Monday, September 2, 2013

The Best of Maupassant - Book Review

Another one that I got from Indialog's nice collection of classics. "The Best of Maupassant" has 37 short stories of the most delightful kind, each with a gentle twist at the end that stays with you. Guy de Maupassant, born in 1950, died young,  at 42. Having served in the army in the Franco-Prussian war, he has a few stories set in the war time. His body of work includes 300 stories, six novels, three travel books and one volume of verse, according to back cover. He was rich but led a tortured life apparently and even tried to commit suicide and finally died of syphilis.

The first thing that struck me was his style of writing which has a nice, soothing lilt to it. He also dwells deeper into the man-woman relationships, something that O. Henry did not, and with a softer and nicer approach too. Be it the unwed mother who was cheated by her boyfriend, the suffering husband in the Jewel, the object of affections of the pig of Morin, women are a central theme and so is man's attractions to her. Maupassant is equally understanding of human nature, man and woman alike. The story of the army lads who find a hidden reserve to make it back home because they find the company of a young girl is nicely told, just as those poor souls who invite women to the party and are horribly disappointed at what the priest gets along. The son who negotiates on his mother's death, the solitude of snow and the tricks the mind plays on one who is alone, the paradox of having a wife of easy virtue who actually keeps the husband happy and the home fires burning as opposed to the wife who is virtuous and makes the husband's life hell are brilliant stories with characters that somehow stay on like ghosts. His stories are very visual too for someone who uses few words.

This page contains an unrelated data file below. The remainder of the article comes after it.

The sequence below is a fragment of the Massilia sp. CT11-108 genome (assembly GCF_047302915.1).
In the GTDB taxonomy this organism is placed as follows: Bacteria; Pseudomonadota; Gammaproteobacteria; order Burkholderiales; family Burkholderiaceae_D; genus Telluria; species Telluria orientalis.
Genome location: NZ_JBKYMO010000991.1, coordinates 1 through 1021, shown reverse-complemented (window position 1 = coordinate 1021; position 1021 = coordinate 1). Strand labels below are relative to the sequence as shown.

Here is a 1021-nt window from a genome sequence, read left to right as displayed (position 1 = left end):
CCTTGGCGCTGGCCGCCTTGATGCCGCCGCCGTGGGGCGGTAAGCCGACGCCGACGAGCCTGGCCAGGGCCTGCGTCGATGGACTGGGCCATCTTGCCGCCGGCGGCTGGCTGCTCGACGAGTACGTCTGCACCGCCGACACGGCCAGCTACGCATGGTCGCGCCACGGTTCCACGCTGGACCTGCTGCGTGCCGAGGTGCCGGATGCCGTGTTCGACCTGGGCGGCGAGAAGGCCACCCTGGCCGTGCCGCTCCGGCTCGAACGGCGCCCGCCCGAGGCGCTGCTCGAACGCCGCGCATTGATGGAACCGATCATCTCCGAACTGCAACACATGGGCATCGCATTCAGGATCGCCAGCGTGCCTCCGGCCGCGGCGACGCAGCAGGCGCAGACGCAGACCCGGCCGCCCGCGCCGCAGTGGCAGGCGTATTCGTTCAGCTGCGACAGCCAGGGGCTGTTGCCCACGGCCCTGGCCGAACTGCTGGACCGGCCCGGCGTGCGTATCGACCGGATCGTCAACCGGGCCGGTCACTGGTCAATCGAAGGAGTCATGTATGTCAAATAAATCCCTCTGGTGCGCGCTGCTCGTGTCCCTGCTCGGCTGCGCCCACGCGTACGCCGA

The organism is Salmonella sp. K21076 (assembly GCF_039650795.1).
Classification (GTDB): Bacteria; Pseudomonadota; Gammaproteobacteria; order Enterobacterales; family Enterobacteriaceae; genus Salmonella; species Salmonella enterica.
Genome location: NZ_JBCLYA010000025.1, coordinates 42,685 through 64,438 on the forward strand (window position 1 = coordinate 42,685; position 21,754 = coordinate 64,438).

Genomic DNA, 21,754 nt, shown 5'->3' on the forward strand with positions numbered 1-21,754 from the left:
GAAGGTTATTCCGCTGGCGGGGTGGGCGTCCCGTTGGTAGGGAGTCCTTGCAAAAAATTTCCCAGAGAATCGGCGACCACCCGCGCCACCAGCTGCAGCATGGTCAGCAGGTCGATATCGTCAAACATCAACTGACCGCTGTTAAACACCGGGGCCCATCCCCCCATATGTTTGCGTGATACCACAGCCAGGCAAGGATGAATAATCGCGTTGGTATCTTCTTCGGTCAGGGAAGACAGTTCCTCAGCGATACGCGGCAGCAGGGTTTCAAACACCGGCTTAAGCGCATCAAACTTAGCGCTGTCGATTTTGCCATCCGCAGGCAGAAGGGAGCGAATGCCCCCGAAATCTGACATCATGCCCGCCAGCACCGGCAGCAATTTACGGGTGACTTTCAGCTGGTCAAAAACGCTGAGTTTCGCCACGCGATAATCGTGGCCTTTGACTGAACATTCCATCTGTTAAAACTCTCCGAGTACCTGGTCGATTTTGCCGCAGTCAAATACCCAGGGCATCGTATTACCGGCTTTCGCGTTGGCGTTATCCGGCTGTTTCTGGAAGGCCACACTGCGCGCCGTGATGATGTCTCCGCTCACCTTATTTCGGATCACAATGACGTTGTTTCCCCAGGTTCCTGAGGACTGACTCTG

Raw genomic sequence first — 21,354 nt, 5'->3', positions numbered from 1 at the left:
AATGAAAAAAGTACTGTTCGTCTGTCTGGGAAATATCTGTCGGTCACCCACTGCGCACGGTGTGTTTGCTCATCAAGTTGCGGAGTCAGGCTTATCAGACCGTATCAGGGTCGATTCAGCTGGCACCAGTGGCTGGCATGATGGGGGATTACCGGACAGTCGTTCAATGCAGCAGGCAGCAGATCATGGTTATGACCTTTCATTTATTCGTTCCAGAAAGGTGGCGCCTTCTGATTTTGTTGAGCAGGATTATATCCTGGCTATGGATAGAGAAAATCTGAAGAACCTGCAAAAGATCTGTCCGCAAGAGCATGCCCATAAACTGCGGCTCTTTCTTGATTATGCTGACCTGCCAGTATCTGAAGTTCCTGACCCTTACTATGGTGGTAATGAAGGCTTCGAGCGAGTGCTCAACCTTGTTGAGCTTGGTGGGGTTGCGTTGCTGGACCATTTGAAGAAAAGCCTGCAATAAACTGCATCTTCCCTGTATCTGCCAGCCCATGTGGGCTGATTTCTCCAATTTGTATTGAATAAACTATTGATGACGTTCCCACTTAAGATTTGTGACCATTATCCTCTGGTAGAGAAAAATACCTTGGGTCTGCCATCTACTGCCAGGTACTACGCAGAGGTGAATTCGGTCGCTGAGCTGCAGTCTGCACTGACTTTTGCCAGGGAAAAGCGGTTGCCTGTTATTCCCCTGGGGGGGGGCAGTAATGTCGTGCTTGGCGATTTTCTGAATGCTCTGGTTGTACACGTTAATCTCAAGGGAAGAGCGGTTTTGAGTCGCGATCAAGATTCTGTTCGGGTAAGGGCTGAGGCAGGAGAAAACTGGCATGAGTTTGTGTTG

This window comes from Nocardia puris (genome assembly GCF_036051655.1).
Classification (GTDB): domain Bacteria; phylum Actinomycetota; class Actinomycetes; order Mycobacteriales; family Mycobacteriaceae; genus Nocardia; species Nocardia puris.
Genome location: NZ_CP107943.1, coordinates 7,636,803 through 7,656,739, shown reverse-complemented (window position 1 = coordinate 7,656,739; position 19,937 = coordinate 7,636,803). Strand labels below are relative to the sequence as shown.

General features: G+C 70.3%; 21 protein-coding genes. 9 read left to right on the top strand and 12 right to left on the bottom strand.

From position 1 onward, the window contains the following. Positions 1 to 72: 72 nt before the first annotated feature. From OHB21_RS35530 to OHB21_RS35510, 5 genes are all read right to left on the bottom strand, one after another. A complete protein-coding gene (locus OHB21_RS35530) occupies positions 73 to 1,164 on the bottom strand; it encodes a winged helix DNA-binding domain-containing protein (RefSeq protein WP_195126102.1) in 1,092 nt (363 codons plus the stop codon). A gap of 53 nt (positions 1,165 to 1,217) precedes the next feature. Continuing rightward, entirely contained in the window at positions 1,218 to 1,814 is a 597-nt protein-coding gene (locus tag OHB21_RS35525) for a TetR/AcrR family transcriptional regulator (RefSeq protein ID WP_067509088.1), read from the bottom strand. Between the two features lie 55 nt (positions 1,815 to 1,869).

I thoroughly enjoyed reading all the stories. Inspired now to write some short stories based on my story ideas. 

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